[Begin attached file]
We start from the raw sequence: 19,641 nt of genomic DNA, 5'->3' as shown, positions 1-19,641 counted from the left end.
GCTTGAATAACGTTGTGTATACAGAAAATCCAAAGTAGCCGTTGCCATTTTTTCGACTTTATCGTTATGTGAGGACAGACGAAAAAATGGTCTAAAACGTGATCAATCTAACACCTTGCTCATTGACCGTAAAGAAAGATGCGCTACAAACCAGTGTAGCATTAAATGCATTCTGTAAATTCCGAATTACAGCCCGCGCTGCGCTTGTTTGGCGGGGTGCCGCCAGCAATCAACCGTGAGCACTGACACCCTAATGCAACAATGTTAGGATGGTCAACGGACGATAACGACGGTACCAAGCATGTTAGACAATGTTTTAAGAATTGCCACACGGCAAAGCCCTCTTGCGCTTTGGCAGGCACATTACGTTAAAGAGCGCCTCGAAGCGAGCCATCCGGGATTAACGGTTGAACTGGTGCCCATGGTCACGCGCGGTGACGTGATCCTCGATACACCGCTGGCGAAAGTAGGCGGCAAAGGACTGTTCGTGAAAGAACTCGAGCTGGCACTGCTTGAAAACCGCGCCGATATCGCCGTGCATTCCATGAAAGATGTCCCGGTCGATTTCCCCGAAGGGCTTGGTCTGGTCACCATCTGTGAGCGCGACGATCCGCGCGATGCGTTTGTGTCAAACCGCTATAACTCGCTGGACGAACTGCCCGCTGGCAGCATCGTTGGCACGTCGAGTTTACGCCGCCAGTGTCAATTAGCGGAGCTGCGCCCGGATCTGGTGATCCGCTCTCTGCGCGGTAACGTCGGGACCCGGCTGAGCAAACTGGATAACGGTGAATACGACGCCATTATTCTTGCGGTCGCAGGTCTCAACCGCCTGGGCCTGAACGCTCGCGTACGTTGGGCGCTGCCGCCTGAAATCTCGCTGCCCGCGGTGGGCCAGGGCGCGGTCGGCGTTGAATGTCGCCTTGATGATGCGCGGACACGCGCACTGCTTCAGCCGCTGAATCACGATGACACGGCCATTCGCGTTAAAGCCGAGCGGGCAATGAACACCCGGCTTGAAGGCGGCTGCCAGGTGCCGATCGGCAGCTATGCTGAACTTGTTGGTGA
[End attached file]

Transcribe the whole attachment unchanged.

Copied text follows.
We start from the raw sequence: 19,641 nt of genomic DNA, 5'->3' as shown, positions 1-19,641 counted from the left end.
GCTTGAATAACGTTGTGTATACAGAAAATCCAAAGTAGCCGTTGCCATTTTTTCGACTTTATCGTTATGTGAGGACAGACGAAAAAATGGTCTAAAACGTGATCAATCTAACACCTTGCTCATTGACCGTAAAGAAAGATGCGCTACAAACCAGTGTAGCATTAAATGCATTCTGTAAATTCCGAATTACAGCCCGCGCTGCGCTTGTTTGGCGGGGTGCCGCCAGCAATCAACCGTGAGCACTGACACCCTAATGCAACAATGTTAGGATGGTCAACGGACGATAACGACGGTACCAAGCATGTTAGACAATGTTTTAAGAATTGCCACACGGCAAAGCCCTCTTGCGCTTTGGCAGGCACATTACGTTAAAGAGCGCCTCGAAGCGAGCCATCCGGGATTAACGGTTGAACTGGTGCCCATGGTCACGCGCGGTGACGTGATCCTCGATACACCGCTGGCGAAAGTAGGCGGCAAAGGACTGTTCGTGAAAGAACTCGAGCTGGCACTGCTTGAAAACCGCGCCGATATCGCCGTGCATTCCATGAAAGATGTCCCGGTCGATTTCCCCGAAGGGCTTGGTCTGGTCACCATCTGTGAGCGCGACGATCCGCGCGATGCGTTTGTGTCAAACCGCTATAACTCGCTGGACGAACTGCCCGCTGGCAGCATCGTTGGCACGTCGAGTTTACGCCGCCAGTGTCAATTAGCGGAGCTGCGCCCGGATCTGGTGATCCGCTCTCTGCGCGGTAACGTCGGGACCCGGCTGAGCAAACTGGATAACGGTGAATACGACGCCATTATTCTTGCGGTCGCAGGTCTCAACCGCCTGGGCCTGAACGCTCGCGTACGTTGGGCGCTGCCGCCTGAAATCTCGCTGCCCGCGGTGGGCCAGGGCGCGGTCGGCGTTGAATGTCGCCTTGATGATGCGCGGACACGCGCACTGCTTCAGCCGCTGAATCACGATGACACGGCCATTCGCGTTAAAGCCGAGCGGGCAATGAACACCCGGCTTGAAGGCGGCTGCCAGGTGCCGATCGGCAGCTATGCTGAACTTGTTGGTGA